Baltacha targets two more years after injury return


Elena Baltacha hopes to return from injury in March and believes she can play for at least two more years. The Scot, 29, under went foot surgery in October and, having not played since the Olympic Games in July, admitted she had doubts over coming back. She has slipped to 173 in the world but has a protected ranking of 103, so will qualify for Grand Slams on her return. “My motivation to come back is that I think I’ve still got two or three more years,” Baltacha told BBC Sport. “I don’t think having that last match at the Olympics against Ana [Ivanovic] was the right time to pack it in. To be honest, I really needed that break. I didn’t realise how exhausted I was, mentally and emotionally, and I hit a wall. “Having the six months off, doing a bit of coaching with the EBAT (Elena Baltacha Academy of Tennis) girls, really made me realise where I fell short as a player. Not seeing it as a player but as a coach, it made me realise where I struggled as a player and what I needed to do.” Asked if she believed she could overhaul the likes of Laura Robson and Heather Watson to regain the British number one spot, Baltacha said: “I think anything is possible.” Watson and Robson have excelled in her absence, with the former becoming the first British woman to win a WTA title since 1988 and ending the year ranked 49, and the latter rising to 53 in the world and being named WTA newcomer of the year. “I’m not ruling anything out but I’m not going into it thinking, ‘I have to be number one,'” Baltacha added. “If I come back and I’m not, I’m still going to be very happy with what I’ve achieved – being top 50 two years on the trot, all my top-10 wins – I will always be very, very proud of what I achieved. “If it doesn’t happen then that’s just the way it is, but if I do, absolutely fantastic.”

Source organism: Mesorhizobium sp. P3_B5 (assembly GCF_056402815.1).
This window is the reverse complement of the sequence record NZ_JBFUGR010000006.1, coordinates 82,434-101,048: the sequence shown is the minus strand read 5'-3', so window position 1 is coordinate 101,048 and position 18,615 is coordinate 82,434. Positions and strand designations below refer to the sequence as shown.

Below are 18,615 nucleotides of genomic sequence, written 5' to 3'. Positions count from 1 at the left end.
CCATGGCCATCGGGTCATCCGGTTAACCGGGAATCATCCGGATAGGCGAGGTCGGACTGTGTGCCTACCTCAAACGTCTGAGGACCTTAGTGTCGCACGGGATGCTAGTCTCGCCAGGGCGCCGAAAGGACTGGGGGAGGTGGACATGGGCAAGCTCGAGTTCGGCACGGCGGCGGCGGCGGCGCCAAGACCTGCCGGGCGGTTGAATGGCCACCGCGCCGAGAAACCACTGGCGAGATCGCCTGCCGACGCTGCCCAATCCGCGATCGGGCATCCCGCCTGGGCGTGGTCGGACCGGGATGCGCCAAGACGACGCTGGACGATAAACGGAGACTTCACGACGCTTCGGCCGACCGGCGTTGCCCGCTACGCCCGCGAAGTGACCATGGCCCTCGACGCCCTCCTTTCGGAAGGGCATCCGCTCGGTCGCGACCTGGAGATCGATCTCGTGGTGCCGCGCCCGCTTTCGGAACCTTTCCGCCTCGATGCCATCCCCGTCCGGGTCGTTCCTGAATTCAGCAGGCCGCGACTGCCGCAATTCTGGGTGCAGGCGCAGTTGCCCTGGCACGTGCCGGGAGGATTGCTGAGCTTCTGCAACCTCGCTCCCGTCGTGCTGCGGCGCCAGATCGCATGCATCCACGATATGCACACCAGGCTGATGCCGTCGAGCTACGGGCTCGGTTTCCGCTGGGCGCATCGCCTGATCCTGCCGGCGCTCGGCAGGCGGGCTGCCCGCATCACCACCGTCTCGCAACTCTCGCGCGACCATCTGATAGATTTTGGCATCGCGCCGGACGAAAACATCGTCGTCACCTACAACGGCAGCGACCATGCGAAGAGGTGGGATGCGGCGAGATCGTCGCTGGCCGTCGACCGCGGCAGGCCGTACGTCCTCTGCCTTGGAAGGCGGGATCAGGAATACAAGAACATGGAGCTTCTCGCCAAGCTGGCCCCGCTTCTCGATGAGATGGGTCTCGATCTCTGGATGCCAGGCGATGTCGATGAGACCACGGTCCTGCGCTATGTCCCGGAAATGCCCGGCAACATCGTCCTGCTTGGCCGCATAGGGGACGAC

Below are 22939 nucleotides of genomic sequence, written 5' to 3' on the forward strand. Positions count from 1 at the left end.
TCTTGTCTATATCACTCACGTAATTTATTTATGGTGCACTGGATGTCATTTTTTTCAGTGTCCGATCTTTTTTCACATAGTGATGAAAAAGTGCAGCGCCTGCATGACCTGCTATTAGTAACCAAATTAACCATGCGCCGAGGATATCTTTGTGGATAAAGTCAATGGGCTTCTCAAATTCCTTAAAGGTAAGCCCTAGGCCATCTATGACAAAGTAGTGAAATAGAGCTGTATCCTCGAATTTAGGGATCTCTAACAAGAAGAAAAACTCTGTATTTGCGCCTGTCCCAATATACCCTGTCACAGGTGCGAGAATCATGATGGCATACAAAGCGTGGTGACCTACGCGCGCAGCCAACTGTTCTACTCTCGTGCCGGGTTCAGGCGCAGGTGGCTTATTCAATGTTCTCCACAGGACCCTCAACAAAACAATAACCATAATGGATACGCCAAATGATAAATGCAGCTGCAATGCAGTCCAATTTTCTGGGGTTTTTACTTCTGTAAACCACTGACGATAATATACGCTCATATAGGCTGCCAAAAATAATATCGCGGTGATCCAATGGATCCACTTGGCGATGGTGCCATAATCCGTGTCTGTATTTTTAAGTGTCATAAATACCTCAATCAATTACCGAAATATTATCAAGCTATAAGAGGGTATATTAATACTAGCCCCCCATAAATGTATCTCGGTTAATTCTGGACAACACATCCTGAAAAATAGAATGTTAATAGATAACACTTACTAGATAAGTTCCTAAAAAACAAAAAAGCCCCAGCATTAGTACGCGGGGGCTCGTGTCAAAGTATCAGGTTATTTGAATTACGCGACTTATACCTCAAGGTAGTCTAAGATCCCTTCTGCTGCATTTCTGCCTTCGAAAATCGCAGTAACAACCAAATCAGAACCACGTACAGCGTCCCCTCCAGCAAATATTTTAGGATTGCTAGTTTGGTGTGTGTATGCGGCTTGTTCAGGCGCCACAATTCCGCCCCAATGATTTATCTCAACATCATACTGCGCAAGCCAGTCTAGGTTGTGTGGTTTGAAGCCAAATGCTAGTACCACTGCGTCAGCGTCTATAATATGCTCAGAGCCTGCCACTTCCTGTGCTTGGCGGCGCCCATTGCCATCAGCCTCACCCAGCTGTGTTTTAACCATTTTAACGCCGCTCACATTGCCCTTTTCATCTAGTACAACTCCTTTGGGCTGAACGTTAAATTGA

GB players’ WTA rankings
49 – Heather Watson
53 – Laura Robson
143 – Anne Keothavong
156 – Johanna Konta
173 – Elena Baltacha
Baltacha’s last match was a second-round loss to Ana Ivanovic at the Olympics, and the Briton admitted that at the time she had not expected to return, saying: “I went in knowing that was going to be my last tournament. I was so tired, mentally and emotionally.” However, Baltacha is now eight weeks into her rehabilitation and several weeks ahead of schedule, with hopes of returning to the practice court in the new year, The plan is to compete again in Indian Wells, which would prove a tough test after an eight-month lay-off as one of the most prestigious events on the circuit. “I know it’s probably going to be quite a few levels above what I’ll be capable of, but the reason I picked it is it’s one of my favourite tournaments,” she said.